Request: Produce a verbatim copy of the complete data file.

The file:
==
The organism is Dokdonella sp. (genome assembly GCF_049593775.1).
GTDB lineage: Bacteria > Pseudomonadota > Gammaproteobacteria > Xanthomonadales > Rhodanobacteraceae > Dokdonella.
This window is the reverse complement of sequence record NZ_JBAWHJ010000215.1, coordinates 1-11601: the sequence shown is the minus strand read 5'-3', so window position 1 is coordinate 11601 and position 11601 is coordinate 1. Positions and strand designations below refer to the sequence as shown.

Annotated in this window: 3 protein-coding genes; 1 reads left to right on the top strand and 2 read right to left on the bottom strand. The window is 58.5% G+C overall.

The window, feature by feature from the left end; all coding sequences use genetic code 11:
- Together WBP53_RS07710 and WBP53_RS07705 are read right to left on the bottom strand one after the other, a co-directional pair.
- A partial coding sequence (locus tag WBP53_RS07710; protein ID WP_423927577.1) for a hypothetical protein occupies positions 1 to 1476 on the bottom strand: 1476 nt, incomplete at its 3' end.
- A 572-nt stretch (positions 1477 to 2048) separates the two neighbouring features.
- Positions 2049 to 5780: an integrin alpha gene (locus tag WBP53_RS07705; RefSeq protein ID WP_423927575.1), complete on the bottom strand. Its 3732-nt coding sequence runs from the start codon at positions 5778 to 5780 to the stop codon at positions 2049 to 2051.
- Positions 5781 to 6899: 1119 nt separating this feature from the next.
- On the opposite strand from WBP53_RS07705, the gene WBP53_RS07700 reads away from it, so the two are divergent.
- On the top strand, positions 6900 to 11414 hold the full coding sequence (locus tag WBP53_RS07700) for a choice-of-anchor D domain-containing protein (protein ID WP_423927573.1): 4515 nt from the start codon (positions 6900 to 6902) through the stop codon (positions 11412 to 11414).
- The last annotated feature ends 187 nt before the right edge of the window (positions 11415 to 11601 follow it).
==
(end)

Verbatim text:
The organism is Dokdonella sp. (genome assembly GCF_049593775.1).
GTDB lineage: Bacteria > Pseudomonadota > Gammaproteobacteria > Xanthomonadales > Rhodanobacteraceae > Dokdonella.
This window is the reverse complement of sequence record NZ_JBAWHJ010000215.1, coordinates 1-11601: the sequence shown is the minus strand read 5'-3', so window position 1 is coordinate 11601 and position 11601 is coordinate 1. Positions and strand designations below refer to the sequence as shown.

Annotated in this window: 3 protein-coding genes; 1 reads left to right on the top strand and 2 read right to left on the bottom strand. The window is 58.5% G+C overall.

The window, feature by feature from the left end; all coding sequences use genetic code 11:
- Together WBP53_RS07710 and WBP53_RS07705 are read right to left on the bottom strand one after the other, a co-directional pair.
- A partial coding sequence (locus tag WBP53_RS07710; protein ID WP_423927577.1) for a hypothetical protein occupies positions 1 to 1476 on the bottom strand: 1476 nt, incomplete at its 3' end.
- A 572-nt stretch (positions 1477 to 2048) separates the two neighbouring features.
- Positions 2049 to 5780: an integrin alpha gene (locus tag WBP53_RS07705; RefSeq protein ID WP_423927575.1), complete on the bottom strand. Its 3732-nt coding sequence runs from the start codon at positions 5778 to 5780 to the stop codon at positions 2049 to 2051.
- Positions 5781 to 6899: 1119 nt separating this feature from the next.
- On the opposite strand from WBP53_RS07705, the gene WBP53_RS07700 reads away from it, so the two are divergent.
- On the top strand, positions 6900 to 11414 hold the full coding sequence (locus tag WBP53_RS07700) for a choice-of-anchor D domain-containing protein (protein ID WP_423927573.1): 4515 nt from the start codon (positions 6900 to 6902) through the stop codon (positions 11412 to 11414).
- The last annotated feature ends 187 nt before the right edge of the window (positions 11415 to 11601 follow it).